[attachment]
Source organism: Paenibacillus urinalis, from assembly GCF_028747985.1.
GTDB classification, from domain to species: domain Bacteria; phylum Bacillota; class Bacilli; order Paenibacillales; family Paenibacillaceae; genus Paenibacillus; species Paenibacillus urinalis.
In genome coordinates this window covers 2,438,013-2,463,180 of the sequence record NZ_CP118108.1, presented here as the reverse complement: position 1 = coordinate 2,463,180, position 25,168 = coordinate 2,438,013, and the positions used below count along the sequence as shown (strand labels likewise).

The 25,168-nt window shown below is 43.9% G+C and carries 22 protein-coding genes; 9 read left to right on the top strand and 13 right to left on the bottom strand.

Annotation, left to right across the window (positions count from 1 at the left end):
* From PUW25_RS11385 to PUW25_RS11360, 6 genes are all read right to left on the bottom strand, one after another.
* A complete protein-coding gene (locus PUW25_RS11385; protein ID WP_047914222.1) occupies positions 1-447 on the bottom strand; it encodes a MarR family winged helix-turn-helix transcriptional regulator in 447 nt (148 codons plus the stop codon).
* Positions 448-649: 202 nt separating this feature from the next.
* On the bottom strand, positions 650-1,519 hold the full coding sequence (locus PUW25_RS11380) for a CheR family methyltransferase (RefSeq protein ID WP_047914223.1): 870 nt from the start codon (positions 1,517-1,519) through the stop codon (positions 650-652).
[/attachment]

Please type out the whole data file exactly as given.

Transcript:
Source organism: Paenibacillus urinalis, from assembly GCF_028747985.1.
GTDB classification, from domain to species: domain Bacteria; phylum Bacillota; class Bacilli; order Paenibacillales; family Paenibacillaceae; genus Paenibacillus; species Paenibacillus urinalis.
In genome coordinates this window covers 2,438,013-2,463,180 of the sequence record NZ_CP118108.1, presented here as the reverse complement: position 1 = coordinate 2,463,180, position 25,168 = coordinate 2,438,013, and the positions used below count along the sequence as shown (strand labels likewise).

The 25,168-nt window shown below is 43.9% G+C and carries 22 protein-coding genes; 9 read left to right on the top strand and 13 right to left on the bottom strand.

Annotation, left to right across the window (positions count from 1 at the left end):
* From PUW25_RS11385 to PUW25_RS11360, 6 genes are all read right to left on the bottom strand, one after another.
* A complete protein-coding gene (locus PUW25_RS11385; protein ID WP_047914222.1) occupies positions 1-447 on the bottom strand; it encodes a MarR family winged helix-turn-helix transcriptional regulator in 447 nt (148 codons plus the stop codon).
* Positions 448-649: 202 nt separating this feature from the next.
* On the bottom strand, positions 650-1,519 hold the full coding sequence (locus PUW25_RS11380) for a CheR family methyltransferase (RefSeq protein ID WP_047914223.1): 870 nt from the start codon (positions 1,517-1,519) through the stop codon (positions 650-652).